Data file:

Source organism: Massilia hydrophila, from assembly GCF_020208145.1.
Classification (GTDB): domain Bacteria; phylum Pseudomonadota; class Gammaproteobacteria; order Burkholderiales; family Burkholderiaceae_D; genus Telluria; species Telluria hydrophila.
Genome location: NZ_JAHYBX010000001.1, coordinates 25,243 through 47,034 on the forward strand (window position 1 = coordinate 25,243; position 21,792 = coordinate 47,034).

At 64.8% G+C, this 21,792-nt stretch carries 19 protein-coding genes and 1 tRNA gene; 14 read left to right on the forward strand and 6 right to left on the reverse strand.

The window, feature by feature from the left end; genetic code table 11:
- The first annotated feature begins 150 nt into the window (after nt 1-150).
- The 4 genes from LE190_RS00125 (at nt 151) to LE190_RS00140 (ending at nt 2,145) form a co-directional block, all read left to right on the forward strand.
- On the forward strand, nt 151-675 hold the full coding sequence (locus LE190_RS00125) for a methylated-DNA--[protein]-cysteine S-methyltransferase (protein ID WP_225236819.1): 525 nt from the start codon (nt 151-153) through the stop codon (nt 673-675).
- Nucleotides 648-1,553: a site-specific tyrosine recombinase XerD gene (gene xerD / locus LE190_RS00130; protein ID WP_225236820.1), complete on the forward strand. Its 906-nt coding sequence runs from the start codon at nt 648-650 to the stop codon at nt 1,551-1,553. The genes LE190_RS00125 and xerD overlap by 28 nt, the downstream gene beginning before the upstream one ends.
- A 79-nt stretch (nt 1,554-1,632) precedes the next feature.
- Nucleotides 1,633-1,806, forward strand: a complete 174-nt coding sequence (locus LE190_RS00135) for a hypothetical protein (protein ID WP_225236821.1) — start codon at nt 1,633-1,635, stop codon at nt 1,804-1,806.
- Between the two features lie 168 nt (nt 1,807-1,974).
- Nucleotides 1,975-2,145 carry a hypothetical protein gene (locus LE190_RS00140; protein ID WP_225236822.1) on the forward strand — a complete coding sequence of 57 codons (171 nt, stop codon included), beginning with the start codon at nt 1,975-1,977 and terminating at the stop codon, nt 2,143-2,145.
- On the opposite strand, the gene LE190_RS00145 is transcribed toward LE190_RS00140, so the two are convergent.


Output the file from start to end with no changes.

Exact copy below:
Source organism: Massilia hydrophila, from assembly GCF_020208145.1.
Classification (GTDB): domain Bacteria; phylum Pseudomonadota; class Gammaproteobacteria; order Burkholderiales; family Burkholderiaceae_D; genus Telluria; species Telluria hydrophila.
Genome location: NZ_JAHYBX010000001.1, coordinates 25,243 through 47,034 on the forward strand (window position 1 = coordinate 25,243; position 21,792 = coordinate 47,034).

At 64.8% G+C, this 21,792-nt stretch carries 19 protein-coding genes and 1 tRNA gene; 14 read left to right on the forward strand and 6 right to left on the reverse strand.

The window, feature by feature from the left end; genetic code table 11:
- The first annotated feature begins 150 nt into the window (after nt 1-150).
- The 4 genes from LE190_RS00125 (at nt 151) to LE190_RS00140 (ending at nt 2,145) form a co-directional block, all read left to right on the forward strand.
- On the forward strand, nt 151-675 hold the full coding sequence (locus LE190_RS00125) for a methylated-DNA--[protein]-cysteine S-methyltransferase (protein ID WP_225236819.1): 525 nt from the start codon (nt 151-153) through the stop codon (nt 673-675).
- Nucleotides 648-1,553: a site-specific tyrosine recombinase XerD gene (gene xerD / locus LE190_RS00130; protein ID WP_225236820.1), complete on the forward strand. Its 906-nt coding sequence runs from the start codon at nt 648-650 to the stop codon at nt 1,551-1,553. The genes LE190_RS00125 and xerD overlap by 28 nt, the downstream gene beginning before the upstream one ends.
- A 79-nt stretch (nt 1,554-1,632) precedes the next feature.
- Nucleotides 1,633-1,806, forward strand: a complete 174-nt coding sequence (locus LE190_RS00135) for a hypothetical protein (protein ID WP_225236821.1) — start codon at nt 1,633-1,635, stop codon at nt 1,804-1,806.
- Between the two features lie 168 nt (nt 1,807-1,974).
- Nucleotides 1,975-2,145 carry a hypothetical protein gene (locus LE190_RS00140; protein ID WP_225236822.1) on the forward strand — a complete coding sequence of 57 codons (171 nt, stop codon included), beginning with the start codon at nt 1,975-1,977 and terminating at the stop codon, nt 2,143-2,145.
- On the opposite strand, the gene LE190_RS00145 is transcribed toward LE190_RS00140, so the two are convergent.